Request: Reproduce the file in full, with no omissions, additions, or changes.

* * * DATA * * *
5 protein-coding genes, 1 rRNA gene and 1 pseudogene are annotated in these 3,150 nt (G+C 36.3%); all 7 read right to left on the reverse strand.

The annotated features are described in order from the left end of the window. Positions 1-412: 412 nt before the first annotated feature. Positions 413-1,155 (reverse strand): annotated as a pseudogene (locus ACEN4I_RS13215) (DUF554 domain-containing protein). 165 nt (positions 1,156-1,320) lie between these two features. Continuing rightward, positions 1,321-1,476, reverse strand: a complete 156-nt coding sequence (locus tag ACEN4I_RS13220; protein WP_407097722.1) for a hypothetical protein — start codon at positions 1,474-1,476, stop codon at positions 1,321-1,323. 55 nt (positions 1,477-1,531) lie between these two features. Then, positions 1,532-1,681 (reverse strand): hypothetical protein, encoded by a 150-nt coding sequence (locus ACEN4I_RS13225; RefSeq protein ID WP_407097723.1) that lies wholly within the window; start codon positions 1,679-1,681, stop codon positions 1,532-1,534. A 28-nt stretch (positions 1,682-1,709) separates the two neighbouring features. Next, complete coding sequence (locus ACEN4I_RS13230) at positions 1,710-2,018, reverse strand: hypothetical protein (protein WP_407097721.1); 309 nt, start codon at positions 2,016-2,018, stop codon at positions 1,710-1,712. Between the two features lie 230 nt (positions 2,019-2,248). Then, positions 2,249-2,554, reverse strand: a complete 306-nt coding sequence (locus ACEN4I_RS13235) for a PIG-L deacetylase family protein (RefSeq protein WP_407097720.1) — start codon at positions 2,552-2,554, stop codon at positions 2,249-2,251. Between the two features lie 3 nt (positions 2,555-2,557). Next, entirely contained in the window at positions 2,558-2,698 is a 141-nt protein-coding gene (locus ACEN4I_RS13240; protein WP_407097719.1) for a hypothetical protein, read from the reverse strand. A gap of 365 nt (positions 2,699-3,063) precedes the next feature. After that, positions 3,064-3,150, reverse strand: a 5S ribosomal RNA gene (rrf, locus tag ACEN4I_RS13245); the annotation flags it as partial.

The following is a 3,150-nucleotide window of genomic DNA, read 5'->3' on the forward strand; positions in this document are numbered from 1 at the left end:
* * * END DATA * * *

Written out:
5 protein-coding genes, 1 rRNA gene and 1 pseudogene are annotated in these 3,150 nt (G+C 36.3%); all 7 read right to left on the reverse strand.

The annotated features are described in order from the left end of the window. Positions 1-412: 412 nt before the first annotated feature. Positions 413-1,155 (reverse strand): annotated as a pseudogene (locus ACEN4I_RS13215) (DUF554 domain-containing protein). 165 nt (positions 1,156-1,320) lie between these two features. Continuing rightward, positions 1,321-1,476, reverse strand: a complete 156-nt coding sequence (locus tag ACEN4I_RS13220; protein WP_407097722.1) for a hypothetical protein — start codon at positions 1,474-1,476, stop codon at positions 1,321-1,323. 55 nt (positions 1,477-1,531) lie between these two features. Then, positions 1,532-1,681 (reverse strand): hypothetical protein, encoded by a 150-nt coding sequence (locus ACEN4I_RS13225; RefSeq protein ID WP_407097723.1) that lies wholly within the window; start codon positions 1,679-1,681, stop codon positions 1,532-1,534. A 28-nt stretch (positions 1,682-1,709) separates the two neighbouring features. Next, complete coding sequence (locus ACEN4I_RS13230) at positions 1,710-2,018, reverse strand: hypothetical protein (protein WP_407097721.1); 309 nt, start codon at positions 2,016-2,018, stop codon at positions 1,710-1,712. Between the two features lie 230 nt (positions 2,019-2,248). Then, positions 2,249-2,554, reverse strand: a complete 306-nt coding sequence (locus ACEN4I_RS13235) for a PIG-L deacetylase family protein (RefSeq protein WP_407097720.1) — start codon at positions 2,552-2,554, stop codon at positions 2,249-2,251. Between the two features lie 3 nt (positions 2,555-2,557). Next, entirely contained in the window at positions 2,558-2,698 is a 141-nt protein-coding gene (locus ACEN4I_RS13240; protein WP_407097719.1) for a hypothetical protein, read from the reverse strand. A gap of 365 nt (positions 2,699-3,063) precedes the next feature. After that, positions 3,064-3,150, reverse strand: a 5S ribosomal RNA gene (rrf, locus tag ACEN4I_RS13245); the annotation flags it as partial.

The following is a 3,150-nucleotide window of genomic DNA, read 5'->3' on the forward strand; positions in this document are numbered from 1 at the left end: